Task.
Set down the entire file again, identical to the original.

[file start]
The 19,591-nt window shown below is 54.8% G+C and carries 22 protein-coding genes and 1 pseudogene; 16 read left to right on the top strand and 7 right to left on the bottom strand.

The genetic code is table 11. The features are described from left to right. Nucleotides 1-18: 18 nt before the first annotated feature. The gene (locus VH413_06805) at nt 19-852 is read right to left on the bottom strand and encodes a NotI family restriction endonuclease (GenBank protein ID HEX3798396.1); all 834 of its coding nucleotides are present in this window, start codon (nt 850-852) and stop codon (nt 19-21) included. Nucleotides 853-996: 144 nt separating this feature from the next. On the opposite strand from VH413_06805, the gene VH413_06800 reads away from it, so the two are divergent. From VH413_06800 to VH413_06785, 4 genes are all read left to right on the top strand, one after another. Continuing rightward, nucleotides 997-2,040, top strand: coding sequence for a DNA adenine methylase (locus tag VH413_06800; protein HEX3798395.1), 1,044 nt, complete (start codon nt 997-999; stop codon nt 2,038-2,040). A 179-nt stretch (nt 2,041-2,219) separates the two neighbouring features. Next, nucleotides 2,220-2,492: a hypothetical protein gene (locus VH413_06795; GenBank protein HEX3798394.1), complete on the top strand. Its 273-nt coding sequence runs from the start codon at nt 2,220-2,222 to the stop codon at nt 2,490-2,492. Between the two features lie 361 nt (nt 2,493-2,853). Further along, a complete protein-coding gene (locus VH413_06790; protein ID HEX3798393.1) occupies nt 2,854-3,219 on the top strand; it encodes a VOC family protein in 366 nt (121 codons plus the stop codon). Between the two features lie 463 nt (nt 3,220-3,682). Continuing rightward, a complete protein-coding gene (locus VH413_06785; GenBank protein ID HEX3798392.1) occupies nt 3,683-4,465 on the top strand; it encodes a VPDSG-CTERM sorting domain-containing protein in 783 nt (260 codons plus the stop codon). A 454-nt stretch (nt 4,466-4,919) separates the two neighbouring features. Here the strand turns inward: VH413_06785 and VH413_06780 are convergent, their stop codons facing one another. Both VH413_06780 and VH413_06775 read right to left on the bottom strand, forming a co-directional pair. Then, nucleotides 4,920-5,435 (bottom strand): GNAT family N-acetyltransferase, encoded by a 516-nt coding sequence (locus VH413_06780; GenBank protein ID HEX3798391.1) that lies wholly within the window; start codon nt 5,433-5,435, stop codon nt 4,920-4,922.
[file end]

The 19,591-nt window shown below is 54.8% G+C and carries 22 protein-coding genes and 1 pseudogene; 16 read left to right on the top strand and 7 right to left on the bottom strand.

The genetic code is table 11. The features are described from left to right. Nucleotides 1-18: 18 nt before the first annotated feature. The gene (locus VH413_06805) at nt 19-852 is read right to left on the bottom strand and encodes a NotI family restriction endonuclease (GenBank protein ID HEX3798396.1); all 834 of its coding nucleotides are present in this window, start codon (nt 850-852) and stop codon (nt 19-21) included. Nucleotides 853-996: 144 nt separating this feature from the next. On the opposite strand from VH413_06805, the gene VH413_06800 reads away from it, so the two are divergent. From VH413_06800 to VH413_06785, 4 genes are all read left to right on the top strand, one after another. Continuing rightward, nucleotides 997-2,040, top strand: coding sequence for a DNA adenine methylase (locus tag VH413_06800; protein HEX3798395.1), 1,044 nt, complete (start codon nt 997-999; stop codon nt 2,038-2,040). A 179-nt stretch (nt 2,041-2,219) separates the two neighbouring features. Next, nucleotides 2,220-2,492: a hypothetical protein gene (locus VH413_06795; GenBank protein HEX3798394.1), complete on the top strand. Its 273-nt coding sequence runs from the start codon at nt 2,220-2,222 to the stop codon at nt 2,490-2,492. Between the two features lie 361 nt (nt 2,493-2,853). Further along, a complete protein-coding gene (locus VH413_06790; protein ID HEX3798393.1) occupies nt 2,854-3,219 on the top strand; it encodes a VOC family protein in 366 nt (121 codons plus the stop codon). Between the two features lie 463 nt (nt 3,220-3,682). Continuing rightward, a complete protein-coding gene (locus VH413_06785; GenBank protein ID HEX3798392.1) occupies nt 3,683-4,465 on the top strand; it encodes a VPDSG-CTERM sorting domain-containing protein in 783 nt (260 codons plus the stop codon). A 454-nt stretch (nt 4,466-4,919) separates the two neighbouring features. Here the strand turns inward: VH413_06785 and VH413_06780 are convergent, their stop codons facing one another. Both VH413_06780 and VH413_06775 read right to left on the bottom strand, forming a co-directional pair. Then, nucleotides 4,920-5,435 (bottom strand): GNAT family N-acetyltransferase, encoded by a 516-nt coding sequence (locus VH413_06780; GenBank protein ID HEX3798391.1) that lies wholly within the window; start codon nt 5,433-5,435, stop codon nt 4,920-4,922.